As one of the world’s oldest hospitals for the treatment of mental illness, Bethlem Royal Hospital has a chequered past in how it determined not only who was insane, but also in its treatment of patients. The records released today go into detail about each patient, in many cases documenting their mental state and including photographs of the inmates once photography became available.
The records also detail the reasons why they had been deemed insane, with first-hand accounts of the behaviour of the inmates and their families. Some of the more unusual reasons for incarceration given in the records include:
· Attempted royal assassination with a dessert knife: Margaret Nicolson was sent to Bethlem Royal Hospital in August 1787 for attempting to stab King George III with a pearl-handled dessert knife. Her records from Bethlem Royal Hospital show that she was sent to Bethlem Royal Hospital “by the Order of the Committee” i.e. by parliament vote, as opposed to by an individual or family, and a trial followed in September 1787. Nicholson spent the rest of her life in Bethlem Royal Hospital, dying there in May 1828
· An insatiable appetite for pleasure, including lounging in the fashionable shopping streets of London: Ingrid Schwitzguebel was admitted in July 1909 by her husband. His reasons for committing her was that she was “living almost exclusively for pleasure, in fact her desire for theatres, musicals, lounging in the London fashionable streets, looking at shops etc, is insatiable.” However, other motives may have been at play as the records go on to show that she suspected her husband of an “immoral life of going with other women”, and had “threatened to attack him with a hat pin”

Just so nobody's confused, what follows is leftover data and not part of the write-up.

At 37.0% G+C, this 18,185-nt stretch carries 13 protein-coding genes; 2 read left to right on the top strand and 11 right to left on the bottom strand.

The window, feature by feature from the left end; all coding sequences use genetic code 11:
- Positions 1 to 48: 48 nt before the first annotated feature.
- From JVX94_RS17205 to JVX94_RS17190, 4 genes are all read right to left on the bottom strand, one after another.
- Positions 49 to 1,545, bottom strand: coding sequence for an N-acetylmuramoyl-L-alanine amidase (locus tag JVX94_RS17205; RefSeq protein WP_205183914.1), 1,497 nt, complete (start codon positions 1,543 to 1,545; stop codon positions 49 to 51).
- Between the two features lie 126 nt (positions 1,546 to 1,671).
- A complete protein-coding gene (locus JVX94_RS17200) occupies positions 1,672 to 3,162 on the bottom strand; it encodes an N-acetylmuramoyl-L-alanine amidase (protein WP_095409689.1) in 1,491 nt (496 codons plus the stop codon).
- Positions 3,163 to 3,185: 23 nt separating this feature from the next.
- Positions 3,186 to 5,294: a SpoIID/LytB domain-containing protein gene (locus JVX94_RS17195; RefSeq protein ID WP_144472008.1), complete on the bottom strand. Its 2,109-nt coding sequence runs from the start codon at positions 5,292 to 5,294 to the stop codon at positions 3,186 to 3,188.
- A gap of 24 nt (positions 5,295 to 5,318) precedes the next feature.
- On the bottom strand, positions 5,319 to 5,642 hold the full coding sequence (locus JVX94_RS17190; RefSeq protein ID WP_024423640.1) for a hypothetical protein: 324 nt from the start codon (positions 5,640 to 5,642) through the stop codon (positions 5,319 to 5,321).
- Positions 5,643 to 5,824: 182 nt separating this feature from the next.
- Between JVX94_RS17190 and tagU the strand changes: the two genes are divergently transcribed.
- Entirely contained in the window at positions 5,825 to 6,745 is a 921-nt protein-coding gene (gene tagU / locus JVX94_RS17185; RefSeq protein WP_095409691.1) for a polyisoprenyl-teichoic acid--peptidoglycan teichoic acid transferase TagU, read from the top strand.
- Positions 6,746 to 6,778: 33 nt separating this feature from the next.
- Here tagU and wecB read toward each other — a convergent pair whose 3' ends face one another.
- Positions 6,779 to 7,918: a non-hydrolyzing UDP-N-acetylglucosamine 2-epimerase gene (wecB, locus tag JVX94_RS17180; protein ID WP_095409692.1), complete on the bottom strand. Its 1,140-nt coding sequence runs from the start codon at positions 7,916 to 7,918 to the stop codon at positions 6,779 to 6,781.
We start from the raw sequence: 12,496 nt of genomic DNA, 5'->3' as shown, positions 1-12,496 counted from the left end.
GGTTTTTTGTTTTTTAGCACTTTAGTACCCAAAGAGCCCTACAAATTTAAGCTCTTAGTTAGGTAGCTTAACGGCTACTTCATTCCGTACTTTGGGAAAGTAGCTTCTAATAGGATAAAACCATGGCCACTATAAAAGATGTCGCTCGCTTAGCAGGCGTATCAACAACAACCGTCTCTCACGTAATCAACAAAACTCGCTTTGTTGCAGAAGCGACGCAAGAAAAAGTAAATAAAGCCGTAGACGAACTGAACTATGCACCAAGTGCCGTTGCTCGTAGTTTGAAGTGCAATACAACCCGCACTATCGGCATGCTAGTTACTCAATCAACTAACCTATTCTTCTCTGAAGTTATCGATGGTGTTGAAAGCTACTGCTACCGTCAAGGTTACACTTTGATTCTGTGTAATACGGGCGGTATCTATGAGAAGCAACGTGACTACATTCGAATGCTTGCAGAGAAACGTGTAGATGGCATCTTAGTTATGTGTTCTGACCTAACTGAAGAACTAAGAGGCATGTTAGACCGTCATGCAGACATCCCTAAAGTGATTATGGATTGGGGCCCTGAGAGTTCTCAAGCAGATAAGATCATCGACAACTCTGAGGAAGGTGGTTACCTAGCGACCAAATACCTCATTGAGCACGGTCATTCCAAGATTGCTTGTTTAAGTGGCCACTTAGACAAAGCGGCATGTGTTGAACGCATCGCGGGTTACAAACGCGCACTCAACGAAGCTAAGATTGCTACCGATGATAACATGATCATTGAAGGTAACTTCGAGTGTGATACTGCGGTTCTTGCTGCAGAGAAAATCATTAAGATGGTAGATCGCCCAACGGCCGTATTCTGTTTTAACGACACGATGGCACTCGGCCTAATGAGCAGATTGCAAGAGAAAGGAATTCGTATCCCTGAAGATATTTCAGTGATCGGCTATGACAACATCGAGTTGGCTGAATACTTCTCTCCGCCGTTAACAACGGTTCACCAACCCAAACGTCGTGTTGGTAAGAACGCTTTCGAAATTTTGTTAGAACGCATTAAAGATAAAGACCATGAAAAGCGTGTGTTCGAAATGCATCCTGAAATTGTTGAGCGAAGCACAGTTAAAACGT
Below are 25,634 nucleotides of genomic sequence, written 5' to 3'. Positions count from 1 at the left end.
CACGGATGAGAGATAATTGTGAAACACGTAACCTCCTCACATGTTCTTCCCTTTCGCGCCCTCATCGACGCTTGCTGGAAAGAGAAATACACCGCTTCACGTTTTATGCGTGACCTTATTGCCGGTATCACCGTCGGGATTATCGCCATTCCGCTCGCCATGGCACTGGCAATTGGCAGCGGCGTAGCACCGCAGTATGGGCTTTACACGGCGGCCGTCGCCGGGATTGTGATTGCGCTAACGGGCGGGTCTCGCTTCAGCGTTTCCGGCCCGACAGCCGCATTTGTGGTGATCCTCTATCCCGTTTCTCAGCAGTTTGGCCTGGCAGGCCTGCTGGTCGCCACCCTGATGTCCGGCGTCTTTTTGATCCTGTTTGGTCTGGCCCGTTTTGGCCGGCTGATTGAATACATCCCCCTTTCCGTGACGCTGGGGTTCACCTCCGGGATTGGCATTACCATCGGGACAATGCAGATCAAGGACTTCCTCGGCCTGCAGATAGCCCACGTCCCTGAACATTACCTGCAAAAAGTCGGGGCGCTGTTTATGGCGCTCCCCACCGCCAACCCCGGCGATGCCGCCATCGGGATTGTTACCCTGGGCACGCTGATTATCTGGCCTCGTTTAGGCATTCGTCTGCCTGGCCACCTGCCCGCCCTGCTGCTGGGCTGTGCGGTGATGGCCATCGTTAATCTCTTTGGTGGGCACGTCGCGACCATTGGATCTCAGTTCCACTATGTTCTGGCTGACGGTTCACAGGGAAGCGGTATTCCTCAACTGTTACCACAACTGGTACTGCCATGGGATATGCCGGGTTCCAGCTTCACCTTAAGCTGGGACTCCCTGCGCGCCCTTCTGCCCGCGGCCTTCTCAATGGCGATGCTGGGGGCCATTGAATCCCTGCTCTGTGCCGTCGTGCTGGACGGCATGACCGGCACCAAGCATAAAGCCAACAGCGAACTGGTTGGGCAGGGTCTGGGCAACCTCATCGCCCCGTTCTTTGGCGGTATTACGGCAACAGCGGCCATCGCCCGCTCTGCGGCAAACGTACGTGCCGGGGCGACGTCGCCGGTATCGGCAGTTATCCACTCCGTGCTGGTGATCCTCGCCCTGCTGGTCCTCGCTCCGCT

· Objecting to a forced marriage with a cousin: Kate Jeffery was sent to Bethlem Royal Hospital for Melancholia in October 1910, with her blaming her relatives for attempting to force her into a marriage with a cousin whom she thought immoral. An original letter from Jeffery herself is included in the records in which she rails against imprisonment, saying that “my uncle and brother must have thought themselves very fortunate to meet with Dr Gooding and the Aldridges. People will know where to send their unwanted relatives”
General paralysis: Richard Cook Thompson was admitted to Bethlem Royal Hospital in February 1901 with general paralysis as the official diagnosis. That said, the records show more clearly why he was sent to a mental institution and not a regular hospital, with the notes recording that “he is one of the Apostles, he has a message from Almighty God to go to Windsor Castle, these things are not true”. Thompson was not the only one to believe he was a messenger of God, with James Duggan also incarcerated in October 1906 for saying “he is the pope of Rome”